Most of us recognize Labor Day as the end of summer, start of the school semester, beginning of football season and a time for great sales! But a little bit of research reveals a more sordid history of the holiday and how it came to be. Much of the information was derived from www.pbs.org.
Pullman, Illinois was founded by George Pullman, president of the railroad sleeping car company and was designed to insulate his workers from the political unrest and seductions of nearby Chicago. Workers were housed in row houses, managers in modest homes and Mr. Pullman enjoyed a luxury hotel with suites for guests. Wages were paid in Pullman money and managed by the Pullman Bank. In 1893, a national economic depression took hold and Pullman was forced to lay off hundreds of employees. Those who remained realized lower wages, cut hours, but the rents and cost of goods charged by Pullman remained the same. The employees walked out. Union and non-union workers alike took to rioting and burning of railroad cars. President Grover Cleveland declared the strike a federal crime and deployed 12,000 troops to brake the strike. Violence erupted with many injuries and two men were killed when U.S. Deputy Marshalls fired on protesters in Kensington near Chicago. Due to these events, industrial workers’ unions were stamped out and remained so until after the Great Depression. On August 3, 1894, the strike was declared over. President Cleveland’s harsh methods made the appeasement of the nation’s workers a political priority. Just 6 days after his troops had broken the Pullman strike, a bill making the first Monday of September a national holiday, namely Labor Day, was signed into law. It was an election year, but Pres. Cleveland was not reelected.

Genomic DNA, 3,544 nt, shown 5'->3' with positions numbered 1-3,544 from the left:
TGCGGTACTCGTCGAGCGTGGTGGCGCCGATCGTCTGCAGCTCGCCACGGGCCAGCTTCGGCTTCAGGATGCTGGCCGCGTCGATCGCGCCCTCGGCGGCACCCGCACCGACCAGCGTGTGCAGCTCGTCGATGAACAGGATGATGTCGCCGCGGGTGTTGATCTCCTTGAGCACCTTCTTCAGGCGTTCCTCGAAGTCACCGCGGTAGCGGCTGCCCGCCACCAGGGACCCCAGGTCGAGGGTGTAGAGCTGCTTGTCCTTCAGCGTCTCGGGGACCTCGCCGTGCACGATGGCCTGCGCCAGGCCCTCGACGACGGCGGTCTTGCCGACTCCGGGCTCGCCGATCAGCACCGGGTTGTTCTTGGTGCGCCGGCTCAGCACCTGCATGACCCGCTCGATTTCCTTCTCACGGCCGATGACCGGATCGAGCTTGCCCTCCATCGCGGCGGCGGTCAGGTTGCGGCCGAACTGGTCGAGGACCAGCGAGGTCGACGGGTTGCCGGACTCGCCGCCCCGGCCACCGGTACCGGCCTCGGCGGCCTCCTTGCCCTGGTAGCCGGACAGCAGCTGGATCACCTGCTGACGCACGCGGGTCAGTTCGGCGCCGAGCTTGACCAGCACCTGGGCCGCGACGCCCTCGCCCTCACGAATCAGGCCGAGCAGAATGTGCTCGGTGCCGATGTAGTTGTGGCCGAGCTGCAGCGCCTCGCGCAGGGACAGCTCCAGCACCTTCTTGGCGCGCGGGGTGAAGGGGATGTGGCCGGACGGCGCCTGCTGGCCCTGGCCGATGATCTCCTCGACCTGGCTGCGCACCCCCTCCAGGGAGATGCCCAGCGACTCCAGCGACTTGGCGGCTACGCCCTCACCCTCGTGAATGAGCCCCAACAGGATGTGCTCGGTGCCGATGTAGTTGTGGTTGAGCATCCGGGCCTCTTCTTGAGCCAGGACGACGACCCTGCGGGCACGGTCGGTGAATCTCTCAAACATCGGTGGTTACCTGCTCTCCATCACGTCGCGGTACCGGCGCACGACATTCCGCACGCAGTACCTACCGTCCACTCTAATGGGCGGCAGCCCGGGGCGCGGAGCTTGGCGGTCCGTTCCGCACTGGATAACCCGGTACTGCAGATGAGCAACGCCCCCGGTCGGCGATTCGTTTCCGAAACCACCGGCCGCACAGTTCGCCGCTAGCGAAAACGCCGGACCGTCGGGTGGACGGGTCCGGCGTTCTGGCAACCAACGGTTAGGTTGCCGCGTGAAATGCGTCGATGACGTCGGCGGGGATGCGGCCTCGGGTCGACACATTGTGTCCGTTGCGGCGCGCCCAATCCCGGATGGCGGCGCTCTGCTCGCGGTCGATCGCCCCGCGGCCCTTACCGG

Gone are the days of the “company store”, “company currency” and all other trappings of keeping us within our perceived boundaries. We are free to live where we want, better our situation and choose our destiny. One piece of the “American Dream” is homeownership. I applaud and encourage everyone striving for that goal! REALTORS everywhere truly believe in that dream. They are there to help guide you in your pursuit or to help you move to your next home. I am proud our area was built by hard-working laborers who instilled in their children the concept of the “American Dream”, meaning fair wages for an honest day’s work, the importance of education and the goal of home ownership.